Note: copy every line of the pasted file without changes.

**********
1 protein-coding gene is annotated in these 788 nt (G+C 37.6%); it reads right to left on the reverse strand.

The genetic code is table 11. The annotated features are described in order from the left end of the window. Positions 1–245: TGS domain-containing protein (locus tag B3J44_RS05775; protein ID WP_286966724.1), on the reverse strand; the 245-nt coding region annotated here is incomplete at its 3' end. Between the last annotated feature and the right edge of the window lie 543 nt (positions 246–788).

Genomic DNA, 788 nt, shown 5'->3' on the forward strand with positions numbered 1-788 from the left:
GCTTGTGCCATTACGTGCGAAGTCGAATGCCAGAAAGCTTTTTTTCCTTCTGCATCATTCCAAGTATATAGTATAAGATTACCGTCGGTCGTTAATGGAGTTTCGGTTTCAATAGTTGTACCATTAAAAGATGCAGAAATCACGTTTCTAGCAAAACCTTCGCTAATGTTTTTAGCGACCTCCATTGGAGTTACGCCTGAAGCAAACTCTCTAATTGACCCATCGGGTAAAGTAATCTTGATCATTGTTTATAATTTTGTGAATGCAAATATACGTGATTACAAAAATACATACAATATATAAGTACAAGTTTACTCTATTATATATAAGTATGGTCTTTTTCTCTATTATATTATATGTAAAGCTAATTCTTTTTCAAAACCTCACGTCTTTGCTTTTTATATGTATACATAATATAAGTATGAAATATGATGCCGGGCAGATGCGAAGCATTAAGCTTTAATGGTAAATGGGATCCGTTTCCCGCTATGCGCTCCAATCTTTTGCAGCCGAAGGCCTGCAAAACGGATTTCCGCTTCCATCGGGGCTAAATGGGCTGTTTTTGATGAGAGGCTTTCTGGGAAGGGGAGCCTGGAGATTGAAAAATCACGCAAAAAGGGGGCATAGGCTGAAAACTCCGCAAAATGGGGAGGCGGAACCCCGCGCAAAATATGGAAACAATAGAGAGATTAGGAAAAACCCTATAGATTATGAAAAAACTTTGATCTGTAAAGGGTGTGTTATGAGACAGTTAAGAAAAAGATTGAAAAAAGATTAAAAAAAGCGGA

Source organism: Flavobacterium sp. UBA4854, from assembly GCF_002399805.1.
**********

1 protein-coding gene is annotated in these 788 nt (G+C 37.6%); it reads right to left on the reverse strand.

The genetic code is table 11. The annotated features are described in order from the left end of the window. Positions 1–245: TGS domain-containing protein (locus tag B3J44_RS05775; protein ID WP_286966724.1), on the reverse strand; the 245-nt coding region annotated here is incomplete at its 3' end. Between the last annotated feature and the right edge of the window lie 543 nt (positions 246–788).

Genomic DNA, 788 nt, shown 5'->3' on the forward strand with positions numbered 1-788 from the left:
GCTTGTGCCATTACGTGCGAAGTCGAATGCCAGAAAGCTTTTTTTCCTTCTGCATCATTCCAAGTATATAGTATAAGATTACCGTCGGTCGTTAATGGAGTTTCGGTTTCAATAGTTGTACCATTAAAAGATGCAGAAATCACGTTTCTAGCAAAACCTTCGCTAATGTTTTTAGCGACCTCCATTGGAGTTACGCCTGAAGCAAACTCTCTAATTGACCCATCGGGTAAAGTAATCTTGATCATTGTTTATAATTTTGTGAATGCAAATATACGTGATTACAAAAATACATACAATATATAAGTACAAGTTTACTCTATTATATATAAGTATGGTCTTTTTCTCTATTATATTATATGTAAAGCTAATTCTTTTTCAAAACCTCACGTCTTTGCTTTTTATATGTATACATAATATAAGTATGAAATATGATGCCGGGCAGATGCGAAGCATTAAGCTTTAATGGTAAATGGGATCCGTTTCCCGCTATGCGCTCCAATCTTTTGCAGCCGAAGGCCTGCAAAACGGATTTCCGCTTCCATCGGGGCTAAATGGGCTGTTTTTGATGAGAGGCTTTCTGGGAAGGGGAGCCTGGAGATTGAAAAATCACGCAAAAAGGGGGCATAGGCTGAAAACTCCGCAAAATGGGGAGGCGGAACCCCGCGCAAAATATGGAAACAATAGAGAGATTAGGAAAAACCCTATAGATTATGAAAAAACTTTGATCTGTAAAGGGTGTGTTATGAGACAGTTAAGAAAAAGATTGAAAAAAGATTAAAAAAAGCGGA

Source organism: Flavobacterium sp. UBA4854, from assembly GCF_002399805.1.